Getting a diagnosis is a frustrating and time-consuming process. What helps a lot, is keeping a good history. And keep it yourself, don't count on doctors to necessarily keep good notes. They should and most do, but sometimes what helps with this is the fine detail, the little things that can get missed.

    I'm happy to help you where I can, especially with finding some useful resources for you. Keep an open mind with diagnosis and always be prepared to question it, challenge it of whatever is needed. Not everyone will agree; however, sometimes once you get a label it doesn't get challenged when it should. For example, difficult child 1's first label, at age 6, was ADHD. But even though I kept saying, "But it doesn't explain this, or that" it wasn't until I found a doctor to also check out difficult child 3, that the same doctor said, "He's got Asperger's," and it explained so much more.

    But you say you've muddled through and worked out a lot for yourself - so did we. And sometimes, what you ahve worked out can be as effective (if not more so) than a lot of professional strategies.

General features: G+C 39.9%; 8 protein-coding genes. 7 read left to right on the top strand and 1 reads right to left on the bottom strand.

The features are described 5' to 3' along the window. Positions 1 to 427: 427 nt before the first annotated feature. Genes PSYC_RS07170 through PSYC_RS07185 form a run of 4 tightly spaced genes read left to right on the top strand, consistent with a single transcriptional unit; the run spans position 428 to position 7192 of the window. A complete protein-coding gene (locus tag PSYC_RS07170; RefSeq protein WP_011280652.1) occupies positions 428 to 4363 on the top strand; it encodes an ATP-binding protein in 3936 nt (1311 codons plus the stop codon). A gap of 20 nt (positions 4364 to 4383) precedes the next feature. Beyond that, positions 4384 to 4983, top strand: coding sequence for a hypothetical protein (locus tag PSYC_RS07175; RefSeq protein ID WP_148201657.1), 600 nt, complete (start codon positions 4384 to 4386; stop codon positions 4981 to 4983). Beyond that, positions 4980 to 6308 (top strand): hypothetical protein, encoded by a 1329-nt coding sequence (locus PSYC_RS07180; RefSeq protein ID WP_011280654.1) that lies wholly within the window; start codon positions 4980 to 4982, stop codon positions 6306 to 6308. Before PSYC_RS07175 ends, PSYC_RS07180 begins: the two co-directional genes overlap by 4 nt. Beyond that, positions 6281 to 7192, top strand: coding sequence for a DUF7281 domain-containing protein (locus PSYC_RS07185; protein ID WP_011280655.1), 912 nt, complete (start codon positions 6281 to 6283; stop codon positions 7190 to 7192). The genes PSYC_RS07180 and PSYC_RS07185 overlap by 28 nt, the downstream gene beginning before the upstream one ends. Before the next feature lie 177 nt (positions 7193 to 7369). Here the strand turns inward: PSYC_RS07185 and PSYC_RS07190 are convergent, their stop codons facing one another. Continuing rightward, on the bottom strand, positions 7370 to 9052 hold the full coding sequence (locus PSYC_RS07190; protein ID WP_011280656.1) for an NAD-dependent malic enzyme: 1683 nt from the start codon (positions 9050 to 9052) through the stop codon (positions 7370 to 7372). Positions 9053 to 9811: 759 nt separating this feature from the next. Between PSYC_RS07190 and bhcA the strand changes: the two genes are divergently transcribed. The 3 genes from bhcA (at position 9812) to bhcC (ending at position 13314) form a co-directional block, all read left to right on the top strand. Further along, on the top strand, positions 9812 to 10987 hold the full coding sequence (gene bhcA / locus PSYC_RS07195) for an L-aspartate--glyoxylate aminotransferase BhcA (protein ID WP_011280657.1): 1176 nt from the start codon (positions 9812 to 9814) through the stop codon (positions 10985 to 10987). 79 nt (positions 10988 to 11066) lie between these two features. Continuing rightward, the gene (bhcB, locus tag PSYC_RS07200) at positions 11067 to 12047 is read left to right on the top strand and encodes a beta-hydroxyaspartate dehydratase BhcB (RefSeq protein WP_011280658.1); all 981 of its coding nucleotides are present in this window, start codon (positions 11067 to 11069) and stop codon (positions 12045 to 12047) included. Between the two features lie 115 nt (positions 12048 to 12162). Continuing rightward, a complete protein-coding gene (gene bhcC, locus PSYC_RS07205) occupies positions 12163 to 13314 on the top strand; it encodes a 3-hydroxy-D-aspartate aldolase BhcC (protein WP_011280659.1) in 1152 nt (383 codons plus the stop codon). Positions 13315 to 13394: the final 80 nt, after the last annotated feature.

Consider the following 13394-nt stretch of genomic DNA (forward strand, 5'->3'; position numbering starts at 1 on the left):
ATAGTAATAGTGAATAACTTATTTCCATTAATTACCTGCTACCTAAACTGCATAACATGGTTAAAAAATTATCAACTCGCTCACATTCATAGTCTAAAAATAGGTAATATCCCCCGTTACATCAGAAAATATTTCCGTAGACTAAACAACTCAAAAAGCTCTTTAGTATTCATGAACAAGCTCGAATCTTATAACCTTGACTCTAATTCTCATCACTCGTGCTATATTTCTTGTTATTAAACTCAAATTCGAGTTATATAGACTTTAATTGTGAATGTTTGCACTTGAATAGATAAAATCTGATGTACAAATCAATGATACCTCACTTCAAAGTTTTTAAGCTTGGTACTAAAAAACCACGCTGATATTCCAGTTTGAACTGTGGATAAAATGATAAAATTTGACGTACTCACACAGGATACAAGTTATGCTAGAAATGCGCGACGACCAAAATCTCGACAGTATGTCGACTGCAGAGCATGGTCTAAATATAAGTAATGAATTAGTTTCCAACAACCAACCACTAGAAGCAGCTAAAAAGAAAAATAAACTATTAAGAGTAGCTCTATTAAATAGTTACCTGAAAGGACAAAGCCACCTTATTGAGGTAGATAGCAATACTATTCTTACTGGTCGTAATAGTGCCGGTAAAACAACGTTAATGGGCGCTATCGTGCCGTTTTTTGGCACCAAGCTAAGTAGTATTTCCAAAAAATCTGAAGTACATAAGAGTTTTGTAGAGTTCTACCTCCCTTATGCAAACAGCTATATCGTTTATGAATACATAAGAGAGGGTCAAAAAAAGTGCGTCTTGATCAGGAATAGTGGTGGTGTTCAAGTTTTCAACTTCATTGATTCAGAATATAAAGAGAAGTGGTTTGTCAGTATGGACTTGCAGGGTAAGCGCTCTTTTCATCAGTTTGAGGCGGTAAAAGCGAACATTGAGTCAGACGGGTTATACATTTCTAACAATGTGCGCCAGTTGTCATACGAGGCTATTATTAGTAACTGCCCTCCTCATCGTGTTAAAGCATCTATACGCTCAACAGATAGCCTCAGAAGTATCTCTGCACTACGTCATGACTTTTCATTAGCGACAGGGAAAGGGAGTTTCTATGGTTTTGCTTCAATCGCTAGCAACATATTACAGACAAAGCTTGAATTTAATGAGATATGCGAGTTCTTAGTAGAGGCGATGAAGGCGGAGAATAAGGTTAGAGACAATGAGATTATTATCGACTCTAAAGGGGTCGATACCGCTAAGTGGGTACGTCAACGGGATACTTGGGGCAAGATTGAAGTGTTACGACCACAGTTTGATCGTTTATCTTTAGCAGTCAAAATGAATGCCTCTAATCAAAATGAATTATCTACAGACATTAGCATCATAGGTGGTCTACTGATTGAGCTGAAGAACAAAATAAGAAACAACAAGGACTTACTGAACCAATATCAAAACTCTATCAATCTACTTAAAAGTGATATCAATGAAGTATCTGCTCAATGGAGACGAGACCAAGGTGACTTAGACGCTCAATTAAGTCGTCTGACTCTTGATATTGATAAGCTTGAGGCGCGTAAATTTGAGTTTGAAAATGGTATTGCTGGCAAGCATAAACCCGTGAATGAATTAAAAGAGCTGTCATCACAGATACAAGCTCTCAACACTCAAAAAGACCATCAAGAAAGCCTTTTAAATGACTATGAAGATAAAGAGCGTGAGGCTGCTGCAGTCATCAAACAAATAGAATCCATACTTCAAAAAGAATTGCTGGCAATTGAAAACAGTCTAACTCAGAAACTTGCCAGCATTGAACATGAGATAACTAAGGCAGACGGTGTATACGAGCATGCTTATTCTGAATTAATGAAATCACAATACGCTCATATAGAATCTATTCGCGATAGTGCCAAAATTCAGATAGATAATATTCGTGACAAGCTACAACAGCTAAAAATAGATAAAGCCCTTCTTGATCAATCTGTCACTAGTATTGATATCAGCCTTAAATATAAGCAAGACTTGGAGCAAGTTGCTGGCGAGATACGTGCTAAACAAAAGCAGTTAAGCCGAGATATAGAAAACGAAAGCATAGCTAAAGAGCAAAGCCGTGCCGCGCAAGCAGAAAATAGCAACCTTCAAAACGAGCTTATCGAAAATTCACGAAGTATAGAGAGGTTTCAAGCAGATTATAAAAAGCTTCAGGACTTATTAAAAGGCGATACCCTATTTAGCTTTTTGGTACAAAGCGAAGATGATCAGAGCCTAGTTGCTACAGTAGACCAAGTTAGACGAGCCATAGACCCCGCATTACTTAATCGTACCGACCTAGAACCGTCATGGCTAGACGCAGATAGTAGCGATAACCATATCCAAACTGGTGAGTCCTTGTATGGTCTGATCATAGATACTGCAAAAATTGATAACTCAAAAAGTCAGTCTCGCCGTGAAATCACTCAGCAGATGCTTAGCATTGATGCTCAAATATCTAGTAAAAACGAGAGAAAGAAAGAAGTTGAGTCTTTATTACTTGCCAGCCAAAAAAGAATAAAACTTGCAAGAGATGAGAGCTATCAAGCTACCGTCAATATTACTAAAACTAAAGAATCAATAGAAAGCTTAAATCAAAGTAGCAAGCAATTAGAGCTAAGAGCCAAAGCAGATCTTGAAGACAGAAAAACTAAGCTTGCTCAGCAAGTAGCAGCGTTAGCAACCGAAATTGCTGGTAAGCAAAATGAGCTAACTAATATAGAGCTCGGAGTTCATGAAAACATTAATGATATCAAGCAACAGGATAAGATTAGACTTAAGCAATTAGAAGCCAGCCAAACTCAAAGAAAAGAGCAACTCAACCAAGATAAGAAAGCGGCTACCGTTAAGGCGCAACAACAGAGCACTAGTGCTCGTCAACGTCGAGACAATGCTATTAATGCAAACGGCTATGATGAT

Mind you, grab what help you can get where you can get it. But trust your instincts too. If you find something that seems to help, use it. Example - last night at his sister's wedding, difficult child 3 was handed a 'spare' camera by the photographer. So instead of the crowd and the noise getting to him, difficult child 3 had a job to do and went about taking photos along with the official photographic team. His anxiety was damped down (I forgot to mention the extreme anxiety before - it's really bad sometimes) and he also turned in some surprisingly good photos. "Professional standard," the photographer told us.